Paybacks voluntary; negotiations didn't require return of salaries or royalties
NEW YORK — As Broadway B.O. rebounds, several producers are ready to return some or all of the coin they saved, thanks to labor concessions granted seven endangered Broadway musicals.
At a Tuesday meeting, producers and general managers met with the fact-finding committee made up of union and guild execs. On the table were paybacks on the 25% salary cuts taken by actors and below-the-line employees on “Chicago,” “The Full Monty,” “Kiss Me, Kate,” “Les Miserables,” “The Music Man,” “The Phantom of the Opera” and “Rent.” Also discussed was the 100% waiver on royalties due above-the-line talent such as writers, composers, directors and choreographers.
The four-week concession period began Sept. 24 and ends Sunday. The pending paybacks are voluntary on the part of the producers. When the unions and guilds negotiated the concessions during the week of Sept. 17-23, they did not require that producers return any salaries or royalties if their respective shows should break even or make a profit.
Several productions appear to have done just that.
According to union sources, the producers of “Chicago,” “The Full Monty” and “Rent” will return all labor salary concessions as well as all royalties waived. Cameron Mackintosh, producer of “Les Miserables” and “The Phantom of the Opera,” reportedly has agreed to pay back at least 50% of the concessions, if not more. “The Music Man,” which operates at a high $500,000 nut, will not return any monies.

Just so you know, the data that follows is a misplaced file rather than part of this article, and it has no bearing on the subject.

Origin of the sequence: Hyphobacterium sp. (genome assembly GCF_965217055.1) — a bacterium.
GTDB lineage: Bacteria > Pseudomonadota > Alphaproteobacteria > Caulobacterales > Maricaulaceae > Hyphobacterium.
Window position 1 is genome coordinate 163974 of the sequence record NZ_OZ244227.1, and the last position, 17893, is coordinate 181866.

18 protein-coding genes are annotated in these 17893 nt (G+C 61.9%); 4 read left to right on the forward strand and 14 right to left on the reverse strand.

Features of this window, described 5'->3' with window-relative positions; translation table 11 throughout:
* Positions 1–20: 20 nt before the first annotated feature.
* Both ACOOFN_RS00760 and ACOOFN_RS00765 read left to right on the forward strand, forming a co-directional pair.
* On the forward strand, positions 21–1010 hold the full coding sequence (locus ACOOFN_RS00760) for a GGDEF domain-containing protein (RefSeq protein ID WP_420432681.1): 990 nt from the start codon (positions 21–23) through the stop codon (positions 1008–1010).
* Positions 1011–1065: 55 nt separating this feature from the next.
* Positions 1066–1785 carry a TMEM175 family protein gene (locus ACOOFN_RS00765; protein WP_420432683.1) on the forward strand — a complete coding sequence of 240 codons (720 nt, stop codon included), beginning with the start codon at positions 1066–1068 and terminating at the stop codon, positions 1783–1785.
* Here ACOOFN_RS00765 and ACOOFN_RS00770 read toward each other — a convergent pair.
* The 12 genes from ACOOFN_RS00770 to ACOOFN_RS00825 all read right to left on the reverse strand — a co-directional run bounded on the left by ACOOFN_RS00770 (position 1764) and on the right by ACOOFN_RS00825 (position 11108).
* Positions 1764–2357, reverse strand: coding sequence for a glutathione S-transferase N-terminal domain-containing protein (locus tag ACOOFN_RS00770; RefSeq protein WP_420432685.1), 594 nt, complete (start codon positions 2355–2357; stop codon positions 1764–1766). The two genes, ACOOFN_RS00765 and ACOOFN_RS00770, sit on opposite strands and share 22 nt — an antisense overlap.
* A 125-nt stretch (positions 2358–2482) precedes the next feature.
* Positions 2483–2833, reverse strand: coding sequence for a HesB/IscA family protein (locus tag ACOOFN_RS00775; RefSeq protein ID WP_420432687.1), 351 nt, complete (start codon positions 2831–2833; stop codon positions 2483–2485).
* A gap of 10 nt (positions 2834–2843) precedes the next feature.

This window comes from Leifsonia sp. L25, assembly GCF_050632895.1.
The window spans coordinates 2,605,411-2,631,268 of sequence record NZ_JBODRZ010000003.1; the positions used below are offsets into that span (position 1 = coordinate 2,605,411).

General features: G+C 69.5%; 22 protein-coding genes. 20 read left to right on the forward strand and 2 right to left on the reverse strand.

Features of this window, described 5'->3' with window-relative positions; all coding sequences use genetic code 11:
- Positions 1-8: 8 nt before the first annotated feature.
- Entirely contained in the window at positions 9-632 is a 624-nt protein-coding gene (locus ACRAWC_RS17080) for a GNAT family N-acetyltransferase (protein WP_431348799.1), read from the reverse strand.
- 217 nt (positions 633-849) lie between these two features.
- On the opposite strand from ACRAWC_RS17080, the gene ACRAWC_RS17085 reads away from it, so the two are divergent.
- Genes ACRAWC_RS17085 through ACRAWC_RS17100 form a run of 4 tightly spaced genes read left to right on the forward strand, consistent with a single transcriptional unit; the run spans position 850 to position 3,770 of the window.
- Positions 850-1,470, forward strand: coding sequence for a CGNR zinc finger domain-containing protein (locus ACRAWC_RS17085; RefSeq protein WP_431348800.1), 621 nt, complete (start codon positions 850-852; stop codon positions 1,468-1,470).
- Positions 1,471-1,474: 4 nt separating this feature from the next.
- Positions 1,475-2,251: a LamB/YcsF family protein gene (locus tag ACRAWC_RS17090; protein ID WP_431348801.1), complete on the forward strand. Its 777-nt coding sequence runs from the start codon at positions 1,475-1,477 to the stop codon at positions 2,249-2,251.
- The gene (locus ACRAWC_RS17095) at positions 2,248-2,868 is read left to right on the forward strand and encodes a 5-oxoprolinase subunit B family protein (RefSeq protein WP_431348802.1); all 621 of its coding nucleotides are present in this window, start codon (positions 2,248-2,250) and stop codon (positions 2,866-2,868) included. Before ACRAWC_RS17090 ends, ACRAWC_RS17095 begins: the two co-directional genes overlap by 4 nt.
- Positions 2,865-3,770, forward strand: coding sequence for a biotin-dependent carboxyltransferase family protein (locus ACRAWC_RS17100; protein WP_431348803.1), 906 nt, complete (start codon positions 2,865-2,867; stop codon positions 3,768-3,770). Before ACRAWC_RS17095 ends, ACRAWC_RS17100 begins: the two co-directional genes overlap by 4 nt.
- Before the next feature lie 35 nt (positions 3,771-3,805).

“Barring any unforeseen tragedies, we plan to pay back 100% of amounts waived,” “Rent” producer Kevin McCollum commented. “If there is this crisis again, perhaps we now have the mechanism and trust with the unions and guilds to enter into an agreement quickly.”
McCollum added that when the concessions were originally negotiated, he and other producers initially wanted “deeper cuts with a payback provision should business improve.” The “Rent” producer refused to discuss other shows’ payback plans. “Each production has its own financial situation,” he said.
In a written statement, “Chicago” producers Barry and Fran Weissler commented, “The producers have been encouraged by the public support, and hopefully it will continue through the difficult winter months.” The “Chicago” company will be apprised of the returned concessions this Sunday.
Barbara Hauptman, executive director of the Society for Stage Directors & Choreographers, attended the Tuesday meeting and said ticket sales during January and February were of “major concern, especially if the tourist business does not return to the city.”
Several producers had commented that while B.O. remained high, an unusually significant number of ticket sales were same-day and that several shows’ advances had declined.
Of the seven endangered shows, “Kiss Me, Kate” has had the most unusual financial situation vis-a-vis its cast and company. Prior to Sept. 11, the show had posted a closing notice for Dec. 30. To stay open in the wake of the terrorist attacks, the musical needed a 50% reduction in union salaries.
When the union execs agreed only to the standard 25%, the company took another 25% of its salary for two weeks and purchased tickets that were donated to Broadway Cares for distribution among police, firemen and rescue workers. According to Chris Boneau, a spokesman for “Kiss Me, Kate,” those monies cannot be returned. However, the first two weeks of the 25% labor concessions will be paid back and weeks three and four were never deducted.